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Evaluating the accuracy and usefulness of commercially-available proximal soil mapping services for grassland nutrient management planning and soil health monitoring

Rhymes, Jennifer; Chadwick, Dave R.; Williams, A. Prysor; Harris, Ian M.; Lark, R. Murray; Jones, David L.

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Authors

Jennifer Rhymes

Dave R. Chadwick

A. Prysor Williams

Ian M. Harris

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MURRAY LARK MURRAY.LARK@NOTTINGHAM.AC.UK
Professor of Geoinformatics

David L. Jones



Abstract

Grasslands play an important role in global food security. However, there are increasing pressures to improve the sustainability of ruminant farming. Precision nutrient management tools (e.g., proximal soil sensors for soil mapping) offer opportunities to improve nutrient use efficiency through spatially-variable nutrient application rate maps. Despite little research validating these technologies on grasslands, commercial companies promote these technologies to grassland farmers. In this study, the accuracy of commercial companies offering these services was evaluated by comparing soil pH, P, K, Mg and SOM measurements derived from conventional soil sampling and laboratory analyses to measurements derived from the commercial operators, across a range of soils that are typical found in UK grasslands. Results showed that soil mapping services utilising gamma-ray spectroscopy (GRS) were not sufficiently accurate to predict soil pH, P, K and Mg on grasslands, and subsequently inappropriate for nutrient management planning for variable rate lime and nutrient application. Conversely, both GRS and visible-near infrared spectroscopy (Vis–NIR) accurately predicted between-field SOM variations in grassland soils but not within-field variation. This study emphasises the need for further research to explore the limitations of, and opportunities for, the universal application of these technologies across different soil types and/or land uses before their commercial application. It is therefore highly recommended that commercially-available soil mapping services are subject to certification, similar to centralised soil testing laboratories, to ensure data are accurate for soil management interpretation. The lack of reliability of such systems risks farmers’ confidence in the value of soil mapping, which could severely hinder future adoption of potentially valuable technologies.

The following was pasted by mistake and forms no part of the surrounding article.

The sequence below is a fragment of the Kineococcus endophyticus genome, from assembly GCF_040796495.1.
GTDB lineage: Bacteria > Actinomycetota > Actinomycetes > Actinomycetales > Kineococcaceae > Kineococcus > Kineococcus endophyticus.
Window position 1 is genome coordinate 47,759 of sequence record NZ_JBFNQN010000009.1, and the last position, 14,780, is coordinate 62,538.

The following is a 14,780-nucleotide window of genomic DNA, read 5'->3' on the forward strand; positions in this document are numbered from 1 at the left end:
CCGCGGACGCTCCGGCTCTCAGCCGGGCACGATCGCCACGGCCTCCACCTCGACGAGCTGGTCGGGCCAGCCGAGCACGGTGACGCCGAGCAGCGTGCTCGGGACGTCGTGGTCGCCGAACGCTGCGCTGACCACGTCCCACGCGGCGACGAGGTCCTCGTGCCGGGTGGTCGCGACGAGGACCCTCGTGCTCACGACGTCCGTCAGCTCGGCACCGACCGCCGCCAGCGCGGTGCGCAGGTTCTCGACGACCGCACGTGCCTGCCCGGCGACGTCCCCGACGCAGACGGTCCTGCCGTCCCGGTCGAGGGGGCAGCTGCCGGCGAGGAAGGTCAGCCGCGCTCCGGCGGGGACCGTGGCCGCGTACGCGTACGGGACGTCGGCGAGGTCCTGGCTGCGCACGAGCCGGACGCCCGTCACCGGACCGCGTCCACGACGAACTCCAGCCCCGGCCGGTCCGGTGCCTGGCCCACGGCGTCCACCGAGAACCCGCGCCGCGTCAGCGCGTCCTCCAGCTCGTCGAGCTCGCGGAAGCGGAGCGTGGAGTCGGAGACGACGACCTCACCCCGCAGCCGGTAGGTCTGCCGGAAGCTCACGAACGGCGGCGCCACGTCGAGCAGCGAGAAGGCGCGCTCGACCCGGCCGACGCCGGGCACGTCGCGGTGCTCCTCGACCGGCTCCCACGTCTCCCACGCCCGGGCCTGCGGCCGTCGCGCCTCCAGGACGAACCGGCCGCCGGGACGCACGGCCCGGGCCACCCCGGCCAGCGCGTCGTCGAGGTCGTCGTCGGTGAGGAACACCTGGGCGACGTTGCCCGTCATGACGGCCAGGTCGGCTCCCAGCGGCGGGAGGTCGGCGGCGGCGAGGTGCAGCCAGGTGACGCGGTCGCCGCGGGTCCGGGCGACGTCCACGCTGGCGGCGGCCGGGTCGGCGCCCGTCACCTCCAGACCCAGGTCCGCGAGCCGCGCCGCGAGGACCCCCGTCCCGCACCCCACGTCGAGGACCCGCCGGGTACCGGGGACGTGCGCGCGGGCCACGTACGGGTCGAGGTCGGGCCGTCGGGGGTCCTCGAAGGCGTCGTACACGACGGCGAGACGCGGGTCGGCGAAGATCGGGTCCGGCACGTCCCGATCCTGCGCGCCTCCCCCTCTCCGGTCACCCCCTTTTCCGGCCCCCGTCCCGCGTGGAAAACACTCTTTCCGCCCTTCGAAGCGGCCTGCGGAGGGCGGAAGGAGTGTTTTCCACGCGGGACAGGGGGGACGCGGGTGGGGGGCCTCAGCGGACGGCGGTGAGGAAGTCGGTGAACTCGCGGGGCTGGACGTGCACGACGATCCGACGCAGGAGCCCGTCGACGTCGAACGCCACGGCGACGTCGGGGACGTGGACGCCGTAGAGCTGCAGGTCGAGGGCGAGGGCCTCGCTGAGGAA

Citation

Rhymes, J., Chadwick, D. R., Williams, A. P., Harris, I. M., Lark, R. M., & Jones, D. L. (2023). Evaluating the accuracy and usefulness of commercially-available proximal soil mapping services for grassland nutrient management planning and soil health monitoring. Precision Agriculture, 24, 898–920. https://doi.org/10.1007/s11119-022-09979-z

Journal Article Type Article
Acceptance Date Dec 12, 2022
Online Publication Date Jan 16, 2023
Publication Date 2023-06
Deposit Date Oct 12, 2022
Publicly Available Date Jan 17, 2024
Journal Precision Agriculture
Print ISSN 1385-2256
Electronic ISSN 1573-1618
Peer Reviewed Peer Reviewed
Volume 24
Pages 898–920
DOI https://doi.org/10.1007/s11119-022-09979-z
Public URL https://nottingham-repository.worktribe.com/output/12324439
Publisher URL https://link.springer.com/article/10.1007/s11119-022-09979-z

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